BME680 Breakout Board - Quality Calculation etc


Hooked it up, and getting values back, was wondering if the air quality value you calculate in the example equates to the bosch “indoor air quality” that ranges from 0 - 500 ?

OK, so question answered in another post, the example is not the bosch IAQ but between 0 and 100% but factors in humidity to that 100% rating.

So, reckon I will split that and just have a GAS sensor air quality and a humidity target reading.

Also you are heating to 320 for 150ms, when example in datasheet is 300 for 100ms, any reason for doing that?

The temperature reads high (22.5c when ambient about 19.5c) and humidity reads low (37.35 when about 45RH% ambient) which of course makes sense when there is a heater heating to 300c on the same little chip

Then again, always a question about which device is actually the accurate one.

The pressure value is accurate compared to a couple of bme280 chips.

I reckon the bosch datasheet is missing a lot of information (i.e. gas response curves) that they have hidden in their proprietary BSEC software

using the example

The sensors gas value/resistance varies depending on polling rate

at 60 seconds per reading max resistance 65000 after 5 hours
at 10 seconds per reading max resistance 132000 after 10 mins
at 5 seconds per reading max resistance 222569 after 10 mins

at 1 seconds per reading max resistance 222278 after 10 mins then is stable-ish at about 280000 after 20 mins

at 2 seconds per reading max resistance 233345 after 10 mins then is stable-ish at about 234000 after 20 mins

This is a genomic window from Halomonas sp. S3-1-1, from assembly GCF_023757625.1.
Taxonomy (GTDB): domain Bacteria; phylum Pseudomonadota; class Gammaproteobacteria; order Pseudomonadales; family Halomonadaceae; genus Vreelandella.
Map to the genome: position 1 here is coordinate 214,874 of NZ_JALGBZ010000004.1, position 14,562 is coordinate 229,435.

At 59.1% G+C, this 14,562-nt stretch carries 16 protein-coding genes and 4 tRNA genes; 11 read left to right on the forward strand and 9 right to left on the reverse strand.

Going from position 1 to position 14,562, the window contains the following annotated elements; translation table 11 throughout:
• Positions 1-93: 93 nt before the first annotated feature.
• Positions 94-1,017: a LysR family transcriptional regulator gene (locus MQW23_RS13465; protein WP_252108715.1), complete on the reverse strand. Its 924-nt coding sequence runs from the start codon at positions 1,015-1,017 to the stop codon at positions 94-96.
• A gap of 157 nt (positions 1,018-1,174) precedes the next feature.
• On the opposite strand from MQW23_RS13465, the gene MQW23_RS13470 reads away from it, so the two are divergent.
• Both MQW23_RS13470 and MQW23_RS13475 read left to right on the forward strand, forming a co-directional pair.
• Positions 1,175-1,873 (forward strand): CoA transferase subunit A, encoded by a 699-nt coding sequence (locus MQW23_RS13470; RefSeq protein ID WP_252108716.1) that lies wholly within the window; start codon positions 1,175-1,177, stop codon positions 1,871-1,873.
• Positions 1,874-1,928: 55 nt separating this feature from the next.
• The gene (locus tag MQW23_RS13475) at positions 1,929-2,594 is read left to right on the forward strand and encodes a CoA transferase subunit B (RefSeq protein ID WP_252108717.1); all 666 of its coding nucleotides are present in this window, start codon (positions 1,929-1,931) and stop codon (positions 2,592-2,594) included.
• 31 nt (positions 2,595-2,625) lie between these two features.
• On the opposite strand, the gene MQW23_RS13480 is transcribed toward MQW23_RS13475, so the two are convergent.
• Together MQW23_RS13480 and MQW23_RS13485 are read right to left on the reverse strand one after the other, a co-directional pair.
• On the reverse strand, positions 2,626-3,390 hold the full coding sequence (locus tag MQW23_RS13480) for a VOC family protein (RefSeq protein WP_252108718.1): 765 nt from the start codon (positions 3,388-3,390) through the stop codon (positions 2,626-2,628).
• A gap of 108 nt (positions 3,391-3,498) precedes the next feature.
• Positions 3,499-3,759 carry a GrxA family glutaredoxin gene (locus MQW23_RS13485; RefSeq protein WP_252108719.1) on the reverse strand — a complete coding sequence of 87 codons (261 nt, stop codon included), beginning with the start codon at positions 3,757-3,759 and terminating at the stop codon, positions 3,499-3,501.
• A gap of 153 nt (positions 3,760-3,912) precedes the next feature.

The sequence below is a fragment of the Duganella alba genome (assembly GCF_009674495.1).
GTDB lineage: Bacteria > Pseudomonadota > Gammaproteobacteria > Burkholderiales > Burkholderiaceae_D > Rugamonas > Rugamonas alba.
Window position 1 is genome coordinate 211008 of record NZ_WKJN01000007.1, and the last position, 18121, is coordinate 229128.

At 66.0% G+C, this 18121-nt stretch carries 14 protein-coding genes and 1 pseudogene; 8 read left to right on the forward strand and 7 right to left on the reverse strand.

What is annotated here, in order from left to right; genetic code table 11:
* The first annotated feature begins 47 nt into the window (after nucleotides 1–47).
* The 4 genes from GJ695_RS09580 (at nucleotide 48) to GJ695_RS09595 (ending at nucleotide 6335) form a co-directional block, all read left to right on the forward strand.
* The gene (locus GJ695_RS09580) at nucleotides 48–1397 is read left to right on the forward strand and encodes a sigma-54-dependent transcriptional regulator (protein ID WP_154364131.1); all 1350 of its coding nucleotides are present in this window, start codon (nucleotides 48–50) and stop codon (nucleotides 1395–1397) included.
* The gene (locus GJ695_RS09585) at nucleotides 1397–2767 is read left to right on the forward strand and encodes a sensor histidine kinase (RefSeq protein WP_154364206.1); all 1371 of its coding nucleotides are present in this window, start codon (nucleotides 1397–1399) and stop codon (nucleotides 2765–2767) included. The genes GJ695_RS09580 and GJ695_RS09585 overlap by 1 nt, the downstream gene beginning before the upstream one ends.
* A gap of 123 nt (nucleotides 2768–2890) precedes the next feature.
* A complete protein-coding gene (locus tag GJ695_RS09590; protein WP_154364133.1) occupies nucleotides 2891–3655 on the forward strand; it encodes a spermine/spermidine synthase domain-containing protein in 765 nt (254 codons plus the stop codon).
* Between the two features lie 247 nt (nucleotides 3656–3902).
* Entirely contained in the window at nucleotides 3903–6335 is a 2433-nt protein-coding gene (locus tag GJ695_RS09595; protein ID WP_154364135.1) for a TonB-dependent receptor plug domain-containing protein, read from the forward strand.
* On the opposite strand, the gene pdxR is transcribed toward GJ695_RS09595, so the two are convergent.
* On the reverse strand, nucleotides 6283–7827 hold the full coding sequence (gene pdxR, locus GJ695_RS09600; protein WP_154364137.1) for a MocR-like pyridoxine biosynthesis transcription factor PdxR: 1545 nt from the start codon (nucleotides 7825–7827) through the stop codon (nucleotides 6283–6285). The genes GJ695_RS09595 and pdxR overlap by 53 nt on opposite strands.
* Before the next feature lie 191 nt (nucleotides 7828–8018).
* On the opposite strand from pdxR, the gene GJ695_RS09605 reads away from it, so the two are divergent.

consequtive tests and air quality not changed that much, been running MQ137 and other analog gas sensors for several months already.

can someone else confirm this with another sensor.

So, it sounds like once they’ve stabilised then it doesn’t make much difference? I’d guess this is related to how stable the temperature of the heating plate is, but that’s pure speculation.

It’s worth mentioning that Bosch have now made a binary of their BSEC software for the Pi available, so you might like to try that and compare results…

Actually, that is my point, it makes a big difference, you cannot change the sampling period once you have baselined it at a fixed sampling period, and probbaly more sensitive to fluctuation at one end or the other of the periods length.

I had already tested the bosch C interface following this guide

and I can see the raw values are in same ballpark as your python library

using the BSEC library requires more knowledge of how to link to the static library they provide than I have. Where do you need to put what files?

I stuck all the header and c files in the examples directory and copied library for pi zero to /usr/lib

I am just getting shed loads of errors